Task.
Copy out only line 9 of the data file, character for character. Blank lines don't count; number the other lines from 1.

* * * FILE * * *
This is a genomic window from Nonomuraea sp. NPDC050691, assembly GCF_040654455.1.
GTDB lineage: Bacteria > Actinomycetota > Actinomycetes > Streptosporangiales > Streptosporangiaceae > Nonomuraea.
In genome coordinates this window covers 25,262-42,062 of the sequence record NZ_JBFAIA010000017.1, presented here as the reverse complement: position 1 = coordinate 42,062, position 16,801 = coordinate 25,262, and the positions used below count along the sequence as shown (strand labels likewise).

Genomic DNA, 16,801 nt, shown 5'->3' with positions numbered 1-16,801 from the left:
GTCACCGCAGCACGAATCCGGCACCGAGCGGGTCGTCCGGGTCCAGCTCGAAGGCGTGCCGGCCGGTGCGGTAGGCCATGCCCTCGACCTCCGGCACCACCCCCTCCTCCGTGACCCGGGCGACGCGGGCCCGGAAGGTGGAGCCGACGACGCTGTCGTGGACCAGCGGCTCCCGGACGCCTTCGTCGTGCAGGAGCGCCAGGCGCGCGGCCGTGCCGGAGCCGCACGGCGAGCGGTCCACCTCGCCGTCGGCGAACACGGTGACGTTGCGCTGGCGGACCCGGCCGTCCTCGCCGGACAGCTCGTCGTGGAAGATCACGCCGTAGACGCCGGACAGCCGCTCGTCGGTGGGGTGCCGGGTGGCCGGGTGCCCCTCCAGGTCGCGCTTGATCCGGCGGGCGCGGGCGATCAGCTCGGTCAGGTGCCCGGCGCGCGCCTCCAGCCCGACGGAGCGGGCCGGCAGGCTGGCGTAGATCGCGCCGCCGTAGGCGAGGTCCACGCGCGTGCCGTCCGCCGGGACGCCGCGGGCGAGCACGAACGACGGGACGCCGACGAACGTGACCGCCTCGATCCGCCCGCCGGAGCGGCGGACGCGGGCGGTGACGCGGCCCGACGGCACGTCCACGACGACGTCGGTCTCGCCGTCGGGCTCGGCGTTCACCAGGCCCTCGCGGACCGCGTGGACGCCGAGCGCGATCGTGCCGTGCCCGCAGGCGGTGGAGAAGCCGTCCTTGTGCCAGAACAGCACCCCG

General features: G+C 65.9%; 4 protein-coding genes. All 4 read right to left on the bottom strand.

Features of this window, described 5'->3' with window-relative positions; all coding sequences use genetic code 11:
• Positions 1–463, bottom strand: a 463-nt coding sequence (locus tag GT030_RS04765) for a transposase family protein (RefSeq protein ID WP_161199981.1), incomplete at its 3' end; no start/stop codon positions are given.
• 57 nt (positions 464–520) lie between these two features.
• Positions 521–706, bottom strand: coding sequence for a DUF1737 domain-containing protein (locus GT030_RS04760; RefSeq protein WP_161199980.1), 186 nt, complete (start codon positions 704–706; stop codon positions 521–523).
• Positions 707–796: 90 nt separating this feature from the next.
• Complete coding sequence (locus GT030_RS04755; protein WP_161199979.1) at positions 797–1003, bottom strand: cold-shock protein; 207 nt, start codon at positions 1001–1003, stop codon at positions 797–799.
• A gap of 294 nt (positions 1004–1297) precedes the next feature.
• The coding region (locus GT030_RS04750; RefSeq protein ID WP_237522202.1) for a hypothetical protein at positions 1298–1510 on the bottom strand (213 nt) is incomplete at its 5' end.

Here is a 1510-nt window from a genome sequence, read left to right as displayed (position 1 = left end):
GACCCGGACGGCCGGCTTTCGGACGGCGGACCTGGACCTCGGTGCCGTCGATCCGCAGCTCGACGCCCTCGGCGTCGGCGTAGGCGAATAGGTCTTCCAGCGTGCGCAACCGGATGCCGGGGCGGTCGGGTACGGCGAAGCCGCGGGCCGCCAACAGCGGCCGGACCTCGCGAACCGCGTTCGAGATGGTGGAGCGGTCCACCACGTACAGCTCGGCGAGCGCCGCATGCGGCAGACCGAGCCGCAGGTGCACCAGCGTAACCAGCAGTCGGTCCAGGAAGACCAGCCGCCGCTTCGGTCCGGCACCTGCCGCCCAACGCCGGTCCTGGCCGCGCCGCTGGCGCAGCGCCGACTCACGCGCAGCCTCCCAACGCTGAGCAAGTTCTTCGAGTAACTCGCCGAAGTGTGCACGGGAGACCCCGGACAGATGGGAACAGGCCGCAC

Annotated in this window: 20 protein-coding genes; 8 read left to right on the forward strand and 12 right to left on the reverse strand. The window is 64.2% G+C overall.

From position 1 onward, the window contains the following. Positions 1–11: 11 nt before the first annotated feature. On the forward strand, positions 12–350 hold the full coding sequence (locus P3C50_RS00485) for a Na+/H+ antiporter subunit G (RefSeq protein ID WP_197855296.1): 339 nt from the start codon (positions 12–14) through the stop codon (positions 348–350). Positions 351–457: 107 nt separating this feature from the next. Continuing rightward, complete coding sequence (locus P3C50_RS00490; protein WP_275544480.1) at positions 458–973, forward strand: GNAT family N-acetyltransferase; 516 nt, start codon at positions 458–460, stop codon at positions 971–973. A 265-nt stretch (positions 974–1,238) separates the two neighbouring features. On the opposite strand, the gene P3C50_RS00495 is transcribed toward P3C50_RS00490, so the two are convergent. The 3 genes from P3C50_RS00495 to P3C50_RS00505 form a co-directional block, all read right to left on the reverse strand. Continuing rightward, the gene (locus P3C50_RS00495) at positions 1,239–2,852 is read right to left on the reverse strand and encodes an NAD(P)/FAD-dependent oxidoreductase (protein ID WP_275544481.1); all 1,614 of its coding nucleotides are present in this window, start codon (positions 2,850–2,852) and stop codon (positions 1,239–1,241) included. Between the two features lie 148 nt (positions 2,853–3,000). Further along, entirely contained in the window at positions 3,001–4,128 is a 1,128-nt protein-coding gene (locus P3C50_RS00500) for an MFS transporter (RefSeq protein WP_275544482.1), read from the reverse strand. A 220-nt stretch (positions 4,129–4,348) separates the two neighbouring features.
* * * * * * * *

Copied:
• 57 nt (positions 464–520) lie between these two features.